CONCORD, N.C. -- What does it take to embarrass NASCAR's most popular driver?
Apparently sending a bunch of his peers home with wrecked race cars will do the trick.
Dale Earnhardt Jr. said his role in triggering a Jan. 11 crash during preseason testing at Daytona International Speedway left him "the most embarrassed I'd ever been."
Earnhardt was trying to bump-draft with Marcos Ambrose toward the front of a big pack but accidentally turned Ambrose's car instead. The result was a 12-car pileup that left more 10 teams unable to continue testing their Gen 6 cars. NASCAR is introducing the model this season.
"It was a mistake," Earnhardt told news reporters Wednesday during Hendrick Motorsports' stop on the Sprint Media Tour. "I've made 'em before, it won't be the last. (But) it was really embarrassing."
Earnhardt said it was even more embarrassing than the opening weekend of last year's Chase, when he blew a motor at the end of his qualifying lap by over-revving it while trying to knock the car out of gear.
Reporters quizzed him on why the Daytona moment in particular seemed to stick with him -- since he'd certainly made errors before, as all drivers do.
"I realized it's a new car, everybody is there to learn new things and uncover specifics about the car - and a lot of that was taken away from those teams because of the accident," he said. "So I felt like I short-handed a lot of guys at that test."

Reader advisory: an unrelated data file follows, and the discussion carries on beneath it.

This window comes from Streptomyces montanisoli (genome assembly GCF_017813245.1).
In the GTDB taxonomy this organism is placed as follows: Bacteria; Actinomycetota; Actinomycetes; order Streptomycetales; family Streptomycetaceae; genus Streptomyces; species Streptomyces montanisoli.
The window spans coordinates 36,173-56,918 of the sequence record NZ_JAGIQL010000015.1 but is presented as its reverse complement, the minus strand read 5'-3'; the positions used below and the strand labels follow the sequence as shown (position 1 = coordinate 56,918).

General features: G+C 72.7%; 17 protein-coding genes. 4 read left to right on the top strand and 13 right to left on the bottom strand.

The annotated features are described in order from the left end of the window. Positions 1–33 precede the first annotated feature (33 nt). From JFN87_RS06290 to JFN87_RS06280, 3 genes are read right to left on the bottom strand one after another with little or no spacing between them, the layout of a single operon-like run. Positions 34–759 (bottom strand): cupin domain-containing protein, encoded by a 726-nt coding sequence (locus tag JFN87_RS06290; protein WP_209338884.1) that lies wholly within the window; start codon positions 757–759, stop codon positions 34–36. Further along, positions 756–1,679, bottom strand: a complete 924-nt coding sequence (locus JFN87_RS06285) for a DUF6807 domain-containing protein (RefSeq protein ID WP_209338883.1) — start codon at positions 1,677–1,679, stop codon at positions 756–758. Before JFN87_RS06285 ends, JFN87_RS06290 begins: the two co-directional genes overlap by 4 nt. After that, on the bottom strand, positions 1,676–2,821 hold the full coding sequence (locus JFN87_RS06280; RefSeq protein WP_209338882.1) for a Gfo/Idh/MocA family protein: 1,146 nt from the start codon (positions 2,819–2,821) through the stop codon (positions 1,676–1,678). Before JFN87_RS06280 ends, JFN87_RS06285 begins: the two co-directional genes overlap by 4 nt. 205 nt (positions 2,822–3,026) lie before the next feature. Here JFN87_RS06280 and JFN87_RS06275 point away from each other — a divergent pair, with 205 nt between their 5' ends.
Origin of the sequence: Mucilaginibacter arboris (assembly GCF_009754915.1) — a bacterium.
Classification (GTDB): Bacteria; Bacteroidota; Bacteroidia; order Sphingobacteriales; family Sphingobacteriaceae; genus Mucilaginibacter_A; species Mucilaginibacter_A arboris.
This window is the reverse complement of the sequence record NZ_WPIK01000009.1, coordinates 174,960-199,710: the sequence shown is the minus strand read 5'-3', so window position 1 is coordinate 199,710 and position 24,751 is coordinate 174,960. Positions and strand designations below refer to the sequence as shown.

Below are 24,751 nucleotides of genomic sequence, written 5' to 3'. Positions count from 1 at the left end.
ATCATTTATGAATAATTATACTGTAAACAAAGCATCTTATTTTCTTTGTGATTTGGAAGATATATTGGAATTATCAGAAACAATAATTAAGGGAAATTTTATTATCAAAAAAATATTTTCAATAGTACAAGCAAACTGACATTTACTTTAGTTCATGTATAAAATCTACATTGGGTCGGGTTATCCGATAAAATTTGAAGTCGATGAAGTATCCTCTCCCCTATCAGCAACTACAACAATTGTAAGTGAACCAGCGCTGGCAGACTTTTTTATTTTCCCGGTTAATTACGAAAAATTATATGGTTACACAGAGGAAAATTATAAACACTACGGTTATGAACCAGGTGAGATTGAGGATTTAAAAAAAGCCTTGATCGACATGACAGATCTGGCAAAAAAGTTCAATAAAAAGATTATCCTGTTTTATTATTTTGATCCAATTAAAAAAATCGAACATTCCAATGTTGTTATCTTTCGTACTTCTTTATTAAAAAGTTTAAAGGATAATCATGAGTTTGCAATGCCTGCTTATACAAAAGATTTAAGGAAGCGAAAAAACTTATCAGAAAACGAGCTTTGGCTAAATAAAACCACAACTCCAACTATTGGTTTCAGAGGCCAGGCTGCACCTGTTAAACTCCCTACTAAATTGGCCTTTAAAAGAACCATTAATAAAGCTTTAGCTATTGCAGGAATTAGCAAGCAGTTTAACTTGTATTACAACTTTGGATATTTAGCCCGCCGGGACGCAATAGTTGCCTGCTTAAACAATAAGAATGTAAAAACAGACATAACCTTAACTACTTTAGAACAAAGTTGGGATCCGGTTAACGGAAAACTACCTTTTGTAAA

Since Earnhardt's car was undamaged, his team remained at the test for another day and a half. By the end, he couldn't help but notice a constant reminder of his error: Every other team around his had already packed up and gone home.
"After that accident, nobody wanted any more drafting," he said with a slight chuckle. "We didn't, either."
Despite being red-faced over the incident, Earnhardt said the crash actually taught him a little about the limitations of the new vehicle. The Gen 6 cars' bumpers don't line up as they did in NASCAR's previous models, so drivers won't be able to push cars ahead of them in the same way they did before.
"Everybody will kind of have to go through that school again," he said.
But though it was a lesson he could use in the Feb. 24 Daytona 500, Earnhardt wasn't feeling too good about learning the hard way.
"I definitely don't like being that guy who makes those kind of things happen," he said. "I generally don't want to be in that conversation."